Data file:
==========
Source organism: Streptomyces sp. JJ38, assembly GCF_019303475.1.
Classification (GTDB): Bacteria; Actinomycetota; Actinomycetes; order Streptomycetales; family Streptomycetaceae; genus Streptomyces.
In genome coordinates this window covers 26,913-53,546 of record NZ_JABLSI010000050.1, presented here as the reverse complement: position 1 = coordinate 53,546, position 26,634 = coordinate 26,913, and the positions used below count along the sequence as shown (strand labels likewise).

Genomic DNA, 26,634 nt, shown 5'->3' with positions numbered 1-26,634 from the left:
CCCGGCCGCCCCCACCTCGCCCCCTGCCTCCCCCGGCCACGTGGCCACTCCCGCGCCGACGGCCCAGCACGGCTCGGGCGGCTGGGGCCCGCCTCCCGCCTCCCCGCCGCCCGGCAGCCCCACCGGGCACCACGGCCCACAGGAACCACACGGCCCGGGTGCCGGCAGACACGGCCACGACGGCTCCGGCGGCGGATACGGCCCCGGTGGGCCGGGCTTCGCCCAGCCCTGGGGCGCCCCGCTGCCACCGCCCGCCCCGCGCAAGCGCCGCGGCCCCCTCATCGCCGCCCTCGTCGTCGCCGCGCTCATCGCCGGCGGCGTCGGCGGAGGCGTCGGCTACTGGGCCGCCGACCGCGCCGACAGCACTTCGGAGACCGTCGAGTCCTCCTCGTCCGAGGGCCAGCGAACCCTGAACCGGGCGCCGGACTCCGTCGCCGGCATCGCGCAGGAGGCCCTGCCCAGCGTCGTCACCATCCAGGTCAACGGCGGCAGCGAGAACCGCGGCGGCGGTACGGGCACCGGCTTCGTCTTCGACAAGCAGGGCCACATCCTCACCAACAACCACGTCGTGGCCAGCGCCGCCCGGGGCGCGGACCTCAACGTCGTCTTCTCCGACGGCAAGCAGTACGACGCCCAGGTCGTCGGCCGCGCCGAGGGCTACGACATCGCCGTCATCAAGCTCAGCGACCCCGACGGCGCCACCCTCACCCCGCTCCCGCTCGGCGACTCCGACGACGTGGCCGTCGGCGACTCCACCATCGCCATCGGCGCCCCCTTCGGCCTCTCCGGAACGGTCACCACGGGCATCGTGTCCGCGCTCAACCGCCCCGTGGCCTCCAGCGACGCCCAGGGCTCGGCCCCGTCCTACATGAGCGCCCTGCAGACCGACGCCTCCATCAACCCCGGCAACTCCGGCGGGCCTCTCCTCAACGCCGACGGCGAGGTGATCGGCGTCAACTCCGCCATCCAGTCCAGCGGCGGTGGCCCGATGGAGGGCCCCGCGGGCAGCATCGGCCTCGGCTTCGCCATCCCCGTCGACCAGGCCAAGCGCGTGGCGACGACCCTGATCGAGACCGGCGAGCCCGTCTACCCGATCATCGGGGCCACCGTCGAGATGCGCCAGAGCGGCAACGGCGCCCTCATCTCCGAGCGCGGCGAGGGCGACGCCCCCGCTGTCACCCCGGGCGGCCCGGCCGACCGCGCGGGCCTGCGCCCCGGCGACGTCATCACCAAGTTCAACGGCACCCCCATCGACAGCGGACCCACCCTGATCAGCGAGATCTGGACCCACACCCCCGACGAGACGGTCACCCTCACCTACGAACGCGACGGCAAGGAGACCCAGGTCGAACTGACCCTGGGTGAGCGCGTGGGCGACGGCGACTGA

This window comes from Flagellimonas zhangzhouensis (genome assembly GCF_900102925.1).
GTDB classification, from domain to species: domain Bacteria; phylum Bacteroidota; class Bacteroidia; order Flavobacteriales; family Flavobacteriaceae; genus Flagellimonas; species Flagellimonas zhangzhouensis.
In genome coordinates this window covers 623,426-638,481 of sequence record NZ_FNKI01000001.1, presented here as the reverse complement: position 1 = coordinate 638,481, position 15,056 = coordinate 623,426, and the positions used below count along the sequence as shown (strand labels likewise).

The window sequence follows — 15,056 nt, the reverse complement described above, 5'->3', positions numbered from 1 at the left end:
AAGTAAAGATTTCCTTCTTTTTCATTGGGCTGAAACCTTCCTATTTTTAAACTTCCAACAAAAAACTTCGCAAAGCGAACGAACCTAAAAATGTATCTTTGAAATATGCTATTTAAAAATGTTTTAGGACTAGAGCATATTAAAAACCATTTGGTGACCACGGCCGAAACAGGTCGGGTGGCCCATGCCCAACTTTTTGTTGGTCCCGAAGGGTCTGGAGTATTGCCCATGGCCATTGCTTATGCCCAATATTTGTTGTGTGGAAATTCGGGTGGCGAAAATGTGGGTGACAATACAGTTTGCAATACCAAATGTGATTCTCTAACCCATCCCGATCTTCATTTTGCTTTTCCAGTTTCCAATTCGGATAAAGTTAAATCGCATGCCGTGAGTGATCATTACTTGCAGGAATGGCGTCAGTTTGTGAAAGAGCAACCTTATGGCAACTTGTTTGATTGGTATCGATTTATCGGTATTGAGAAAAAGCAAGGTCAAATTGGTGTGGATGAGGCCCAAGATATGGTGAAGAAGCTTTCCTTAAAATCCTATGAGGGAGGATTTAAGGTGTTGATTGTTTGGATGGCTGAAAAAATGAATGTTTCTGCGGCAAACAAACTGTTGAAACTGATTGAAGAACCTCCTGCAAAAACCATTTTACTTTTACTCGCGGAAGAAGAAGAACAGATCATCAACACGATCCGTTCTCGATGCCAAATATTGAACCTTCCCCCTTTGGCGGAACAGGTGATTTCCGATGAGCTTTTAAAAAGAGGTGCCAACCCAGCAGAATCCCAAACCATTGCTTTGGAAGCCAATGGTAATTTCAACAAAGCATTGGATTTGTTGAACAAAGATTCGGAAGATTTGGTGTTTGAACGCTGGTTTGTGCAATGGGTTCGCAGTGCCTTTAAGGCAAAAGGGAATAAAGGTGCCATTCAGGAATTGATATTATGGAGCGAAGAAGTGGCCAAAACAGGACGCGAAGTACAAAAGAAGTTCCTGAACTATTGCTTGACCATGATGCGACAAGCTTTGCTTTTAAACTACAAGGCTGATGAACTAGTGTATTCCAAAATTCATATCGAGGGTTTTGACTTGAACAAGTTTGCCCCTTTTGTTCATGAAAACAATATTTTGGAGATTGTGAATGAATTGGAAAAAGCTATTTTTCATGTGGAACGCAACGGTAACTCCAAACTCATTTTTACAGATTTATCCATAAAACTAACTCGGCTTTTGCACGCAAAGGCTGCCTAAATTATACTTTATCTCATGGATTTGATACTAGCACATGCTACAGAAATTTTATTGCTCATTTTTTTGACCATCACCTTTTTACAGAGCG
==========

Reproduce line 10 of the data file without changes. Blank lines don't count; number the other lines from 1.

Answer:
AAGTAAAGATTTCCTTCTTTTTCATTGGGCTGAAACCTTCCTATTTTTAAACTTCCAACAAAAAACTTCGCAAAGCGAACGAACCTAAAAATGTATCTTTGAAATATGCTATTTAAAAATGTTTTAGGACTAGAGCATATTAAAAACCATTTGGTGACCACGGCCGAAACAGGTCGGGTGGCCCATGCCCAACTTTTTGTTGGTCCCGAAGGGTCTGGAGTATTGCCCATGGCCATTGCTTATGCCCAATATTTGTTGTGTGGAAATTCGGGTGGCGAAAATGTGGGTGACAATACAGTTTGCAATACCAAATGTGATTCTCTAACCCATCCCGATCTTCATTTTGCTTTTCCAGTTTCCAATTCGGATAAAGTTAAATCGCATGCCGTGAGTGATCATTACTTGCAGGAATGGCGTCAGTTTGTGAAAGAGCAACCTTATGGCAACTTGTTTGATTGGTATCGATTTATCGGTATTGAGAAAAAGCAAGGTCAAATTGGTGTGGATGAGGCCCAAGATATGGTGAAGAAGCTTTCCTTAAAATCCTATGAGGGAGGATTTAAGGTGTTGATTGTTTGGATGGCTGAAAAAATGAATGTTTCTGCGGCAAACAAACTGTTGAAACTGATTGAAGAACCTCCTGCAAAAACCATTTTACTTTTACTCGCGGAAGAAGAAGAACAGATCATCAACACGATCCGTTCTCGATGCCAAATATTGAACCTTCCCCCTTTGGCGGAACAGGTGATTTCCGATGAGCTTTTAAAAAGAGGTGCCAACCCAGCAGAATCCCAAACCATTGCTTTGGAAGCCAATGGTAATTTCAACAAAGCATTGGATTTGTTGAACAAAGATTCGGAAGATTTGGTGTTTGAACGCTGGTTTGTGCAATGGGTTCGCAGTGCCTTTAAGGCAAAAGGGAATAAAGGTGCCATTCAGGAATTGATATTATGGAGCGAAGAAGTGGCCAAAACAGGACGCGAAGTACAAAAGAAGTTCCTGAACTATTGCTTGACCATGATGCGACAAGCTTTGCTTTTAAACTACAAGGCTGATGAACTAGTGTATTCCAAAATTCATATCGAGGGTTTTGACTTGAACAAGTTTGCCCCTTTTGTTCATGAAAACAATATTTTGGAGATTGTGAATGAATTGGAAAAAGCTATTTTTCATGTGGAACGCAACGGTAACTCCAAACTCATTTTTACAGATTTATCCATAAAACTAACTCGGCTTTTGCACGCAAAGGCTGCCTAAATTATACTTTATCTCATGGATTTGATACTAGCACATGCTACAGAAATTTTATTGCTCATTTTTTTGACCATCACCTTTTTACAGAGCG